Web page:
When Marc Morial stayed neutral in the 2002 mayor's race, he deserved praise for not trying to handpick his successor. That decision, however, left a huge void in the city's political landscape. For years, The Morial political organization, LIFE, was the city's dominant political group. With no ally in the mayor's chair, with the feds locking up several Morial cronies, and with Morial leaving town to lead the national Urban League, LIFE fell from power.
The vacuum left by Morial's exit didn't last long. It was filled quickly by the political machine of then-Congressman Bill Jefferson, whose Progressive Democrats had been on the scene — and on the ascendancy — for more than a decade. Jefferson's candidate for mayor, former NOPD Chief Richard Pennington, lost the 2002 race to Ray Nagin, but Jefferson's position in Congress and his long track record of getting out the vote on Election Day for his anointed candidates ensured that the Progressive Democrats would become the city's dominant group — and that Jefferson would be the city's top political dog.
Less than a year into Nagin's first term, the mayor's candidate for district attorney, James Gray, ran third in the primary. Nagin stayed out of the runoff, and Jefferson's candidate, Eddie Jordan Jr., won. After that, Jefferson was the undisputed kingpin of New Orleans politics.
Now that Jefferson is on his way to prison and his brother Mose, the muscle behind the Progressive Democrats, is standing trial in federal court on bribery charges, the wheels have come off the Jefferson machine. Truth be told, the machine started breaking down right after the FBI raided Jefferson's homes in August 2005 and found $90,000 in cash in his freezer.
Hurricane Katrina's political legacy was a more engaged electorate, which was bad news for machine politics. Eddie Jordan's gross mismanagement and incompetence led to his "voluntary" resignation as DA in 2007, and Jefferson lost his congressional seat in December 2008.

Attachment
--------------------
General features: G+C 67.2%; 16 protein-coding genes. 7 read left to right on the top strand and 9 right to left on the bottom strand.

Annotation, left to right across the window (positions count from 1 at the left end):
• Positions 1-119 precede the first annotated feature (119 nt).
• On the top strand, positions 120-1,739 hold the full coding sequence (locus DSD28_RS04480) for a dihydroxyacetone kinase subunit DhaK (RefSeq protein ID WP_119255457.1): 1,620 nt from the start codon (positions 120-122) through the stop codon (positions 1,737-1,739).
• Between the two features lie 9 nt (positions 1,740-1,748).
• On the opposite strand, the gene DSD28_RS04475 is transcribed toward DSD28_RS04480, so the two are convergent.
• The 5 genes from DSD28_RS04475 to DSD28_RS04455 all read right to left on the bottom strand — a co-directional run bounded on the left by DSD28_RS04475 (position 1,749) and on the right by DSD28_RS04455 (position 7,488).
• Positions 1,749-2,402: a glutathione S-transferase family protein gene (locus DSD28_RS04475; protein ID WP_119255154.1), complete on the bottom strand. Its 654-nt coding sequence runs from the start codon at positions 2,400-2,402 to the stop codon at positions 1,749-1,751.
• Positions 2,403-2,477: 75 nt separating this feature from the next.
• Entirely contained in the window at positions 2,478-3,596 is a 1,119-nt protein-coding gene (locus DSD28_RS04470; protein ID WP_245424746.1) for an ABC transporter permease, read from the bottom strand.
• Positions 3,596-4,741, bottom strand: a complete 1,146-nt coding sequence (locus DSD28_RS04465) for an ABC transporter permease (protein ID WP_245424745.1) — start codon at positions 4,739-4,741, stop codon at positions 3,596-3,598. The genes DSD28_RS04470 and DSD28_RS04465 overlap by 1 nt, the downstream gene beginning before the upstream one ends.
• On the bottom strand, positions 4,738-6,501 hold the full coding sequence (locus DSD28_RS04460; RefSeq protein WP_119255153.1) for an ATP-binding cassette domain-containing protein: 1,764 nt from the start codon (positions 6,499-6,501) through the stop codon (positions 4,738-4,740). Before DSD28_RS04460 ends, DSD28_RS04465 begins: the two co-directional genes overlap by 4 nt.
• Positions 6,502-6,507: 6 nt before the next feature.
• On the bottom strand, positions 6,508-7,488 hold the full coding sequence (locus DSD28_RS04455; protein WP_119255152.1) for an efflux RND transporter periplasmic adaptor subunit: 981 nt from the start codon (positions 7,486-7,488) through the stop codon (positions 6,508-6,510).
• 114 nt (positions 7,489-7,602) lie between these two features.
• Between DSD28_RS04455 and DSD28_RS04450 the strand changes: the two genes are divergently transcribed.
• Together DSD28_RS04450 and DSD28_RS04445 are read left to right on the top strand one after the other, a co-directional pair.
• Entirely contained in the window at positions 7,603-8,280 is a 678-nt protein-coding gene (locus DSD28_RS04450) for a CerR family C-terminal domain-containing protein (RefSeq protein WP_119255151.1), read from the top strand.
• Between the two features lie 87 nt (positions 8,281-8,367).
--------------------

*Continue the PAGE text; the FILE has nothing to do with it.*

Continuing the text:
Bill Jefferson's conviction on federal conspiracy, corruption and racketeering charges in northern Virginia earlier this month was the final nail in his political coffin. Mose Jefferson's ongoing legal troubles (he also faces racketeering charges with sister, 4th District Assessor Betty Jefferson; they are scheduled to go to trial early next year) have knocked him from his perch as the city's foremost political organizer.
All of which creates another huge political void, right before the next round of citywide elections.
Reformers and "progressives" no doubt would like to see the end of machine politics, but that's wishful thinking — and contrary to nature (or at least, to Aristotle). Every open mayor's race brings the possibility of a new power center emerging, and it will be interesting to see who, or what, fills the void left by Jefferson's demise.
Aristotle's views on the laws of physics prevailed for almost 2,000 years before they were disproved. The laws of politics have proved more enduring.
NOTE: The print version of this column and the original online version contained an erroneous statement that Assessor Betty Jefferson had lost her bid for re-election in 2006. She was re-elected that year and, as of this writing, is still the 4th District assessor. My apologies for the error.